Tuesday, August 28, 2012

Language is more than words and meanings

As a young man, I remember being taught how to say, "I don't speak Spanish" in Spanish.

This, as it turns out, almost completely defeats the purpose. If you tell someone that you don't speak their language in their language, they naturally assume that you speak their language. The fact that you just told them that you don't speak their language is completely superseded by the fact that you were just speaking their language.


  1. Yeah, I used to work at a law office and one of the things I learned to say was the Spanish equivalent of "I'm sorry, I don't speak Spanish. Would you like to leave a voicemail for [name of person who actually did speak Spanish]?"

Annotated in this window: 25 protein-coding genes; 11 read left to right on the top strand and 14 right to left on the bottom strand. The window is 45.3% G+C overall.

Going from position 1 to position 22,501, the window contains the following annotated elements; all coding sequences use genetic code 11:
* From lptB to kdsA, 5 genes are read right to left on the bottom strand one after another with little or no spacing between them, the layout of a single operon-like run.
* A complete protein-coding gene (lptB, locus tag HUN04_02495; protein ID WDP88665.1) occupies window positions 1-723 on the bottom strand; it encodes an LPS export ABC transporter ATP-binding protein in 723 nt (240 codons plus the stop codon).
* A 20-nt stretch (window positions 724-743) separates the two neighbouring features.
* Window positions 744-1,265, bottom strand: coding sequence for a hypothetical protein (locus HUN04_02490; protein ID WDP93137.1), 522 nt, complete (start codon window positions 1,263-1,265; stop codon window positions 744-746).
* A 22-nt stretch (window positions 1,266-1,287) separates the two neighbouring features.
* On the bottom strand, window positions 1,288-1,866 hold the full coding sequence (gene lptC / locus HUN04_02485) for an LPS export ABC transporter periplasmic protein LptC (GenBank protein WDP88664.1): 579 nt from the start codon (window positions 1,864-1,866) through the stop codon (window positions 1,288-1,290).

For some odd reason, that would give folks the idea that I could actually understand a rapid-fire stream of the language...

  2. Why? It's so common to be taught the "I don't speak [x]"s for values of x you're likely to encounter that saying it isn't evidence you're lying.

    There was one time I was in the room half paying attention when Mom was watching some movie, and they had an exchange that went something like this:

    Bad guy: Do you know where the MacGuffin is?

    Protagonist: I don't speak English.

    Bad guy: If you don't speak English, how come you can say you don't speak English?

    Protagonist (in fluent English): Because I learned it by rote, obviously. You should only think I can speak English if I can say something other than "I don't speak English."

    Bad guy: You just did. Tell me where the MacGuffin is!

    (Me: *headdesk* Dude, just repeat "I. Don't. Speak. English." louder and slower to anything he says. I mean, come on.)


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